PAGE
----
12. Your ad here

  13. #11
    Donor delfinr5 is on a distinguished road
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    Quote Originally Posted by daniboyweb View Post
    there is a way to calibrate with a spectrophotometer?


    Calibration
    1 Preparing the printer, media and spectrophotometer
    2 Specifying the printer profile name and info
    3 Printer linearization
    4 Color gamut of the printer: selecting a printer gamut optimization method
    5 Color gamut of the printer: adjusting ink limits (expert calibration only)
    6 Color gamut of the printer: adjusting ink mixing curves (expert calibration
    only)

    Characterization
    1 Ink bleeding
    2 Color engine
    3 Finishing Calibration



    Once the characterization was print patches with ProfileMaker or other software to create the icc profile

  14. #12
    Donor daniboyweb is on a distinguished road
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    sorry sorry sorry, I mean WITHOUT a spectrophotometer?

  15. #13
    Donor delfinr5 is on a distinguished road
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    Quote Originally Posted by daniboyweb View Post
    sorry sorry sorry, I mean WITHOUT a spectrophotometer?
    Unable to create an ICC profile without a spectrophotometer.

  16. #14
    Junior Member poiupoiu is on a distinguished road
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    more complicated than needed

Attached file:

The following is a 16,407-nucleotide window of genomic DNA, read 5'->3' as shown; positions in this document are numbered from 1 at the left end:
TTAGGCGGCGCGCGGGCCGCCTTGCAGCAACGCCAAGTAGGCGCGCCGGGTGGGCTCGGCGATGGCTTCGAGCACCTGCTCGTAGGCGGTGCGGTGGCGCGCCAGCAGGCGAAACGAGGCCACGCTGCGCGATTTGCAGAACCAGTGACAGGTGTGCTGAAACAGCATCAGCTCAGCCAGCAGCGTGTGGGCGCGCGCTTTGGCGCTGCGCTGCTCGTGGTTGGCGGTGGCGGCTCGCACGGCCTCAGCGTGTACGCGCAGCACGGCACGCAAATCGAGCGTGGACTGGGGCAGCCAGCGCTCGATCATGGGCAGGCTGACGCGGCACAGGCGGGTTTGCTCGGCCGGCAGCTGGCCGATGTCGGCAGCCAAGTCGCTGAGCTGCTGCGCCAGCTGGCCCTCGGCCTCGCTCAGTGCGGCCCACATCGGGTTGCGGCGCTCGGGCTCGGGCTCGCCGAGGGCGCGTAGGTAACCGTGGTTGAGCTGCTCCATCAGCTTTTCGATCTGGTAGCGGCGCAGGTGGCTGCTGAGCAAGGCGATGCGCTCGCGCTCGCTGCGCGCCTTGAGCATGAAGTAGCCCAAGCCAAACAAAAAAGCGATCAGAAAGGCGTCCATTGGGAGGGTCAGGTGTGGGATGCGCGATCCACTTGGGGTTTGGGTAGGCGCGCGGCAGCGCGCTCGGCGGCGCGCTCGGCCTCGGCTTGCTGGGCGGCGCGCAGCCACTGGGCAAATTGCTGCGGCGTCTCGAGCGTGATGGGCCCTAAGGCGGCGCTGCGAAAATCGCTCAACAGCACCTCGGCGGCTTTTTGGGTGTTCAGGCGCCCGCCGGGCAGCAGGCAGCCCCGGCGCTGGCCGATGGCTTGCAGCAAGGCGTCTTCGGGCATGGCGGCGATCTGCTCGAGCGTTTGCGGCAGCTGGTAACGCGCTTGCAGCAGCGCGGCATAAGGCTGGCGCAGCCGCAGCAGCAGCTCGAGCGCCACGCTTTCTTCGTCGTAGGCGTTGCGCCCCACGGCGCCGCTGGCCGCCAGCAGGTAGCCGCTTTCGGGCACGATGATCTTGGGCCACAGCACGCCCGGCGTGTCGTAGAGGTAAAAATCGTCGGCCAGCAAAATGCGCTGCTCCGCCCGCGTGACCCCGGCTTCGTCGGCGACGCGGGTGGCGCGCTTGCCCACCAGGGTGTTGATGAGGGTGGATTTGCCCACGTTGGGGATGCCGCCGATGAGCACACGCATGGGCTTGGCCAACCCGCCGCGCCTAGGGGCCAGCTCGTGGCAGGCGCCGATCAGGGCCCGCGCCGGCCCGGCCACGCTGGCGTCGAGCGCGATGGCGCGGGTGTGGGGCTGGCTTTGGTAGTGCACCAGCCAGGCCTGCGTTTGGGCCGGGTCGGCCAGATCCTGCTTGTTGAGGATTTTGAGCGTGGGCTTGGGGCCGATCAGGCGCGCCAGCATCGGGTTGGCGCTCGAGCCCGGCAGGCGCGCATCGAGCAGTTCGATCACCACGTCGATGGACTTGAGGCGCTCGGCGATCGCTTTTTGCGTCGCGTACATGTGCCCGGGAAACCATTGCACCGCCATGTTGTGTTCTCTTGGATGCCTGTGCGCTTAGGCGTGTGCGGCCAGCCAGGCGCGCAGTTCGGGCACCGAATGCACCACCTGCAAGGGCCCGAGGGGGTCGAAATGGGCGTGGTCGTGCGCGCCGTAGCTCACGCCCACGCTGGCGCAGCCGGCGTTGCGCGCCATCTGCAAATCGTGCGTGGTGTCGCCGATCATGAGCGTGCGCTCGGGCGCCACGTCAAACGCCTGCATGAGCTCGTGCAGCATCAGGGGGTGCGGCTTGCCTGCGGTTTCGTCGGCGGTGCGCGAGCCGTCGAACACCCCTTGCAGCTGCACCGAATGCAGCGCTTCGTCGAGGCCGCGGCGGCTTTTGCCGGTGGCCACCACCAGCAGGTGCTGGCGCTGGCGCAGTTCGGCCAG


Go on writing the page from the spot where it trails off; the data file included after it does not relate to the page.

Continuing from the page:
i have an epson 1400 and an epson 2200, while the epson 1400 printed KINDA close to the colors on glossy, it still has that color shift problem so i picked up a 2200 and i swear i can calibrate that damn thing to save my life. im using EFI FX 4.0 rip and still sometimes i cant even get it to print close to the actual colors on screen on certain papers.

  17. #15
    Junior Member TheMacMeKanik is on a distinguished road
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    Calibration Caveat.

    Gamut or not blah blah blah, But Printing Gamut usually should not exceed 1.8 Gamma on photoshops printing curve, gamma pretty much is Gamut. 2.2 is usually for monitors and is for Windows video gaming curve / format usually used any monitors and any gaming consoles in general. And is just not reproducible on paper format unless you can back light it in someway. So set your gamma to 1.8 in color calibration as in Adobe Gamma application, and your prints will look natural or fine. Hope this is helpful to you. =o) Been in the printing industry over 20 years now. so just try it.
    Last edited by TheMacMeKanik; 05-10-2011 at 04:37 AM.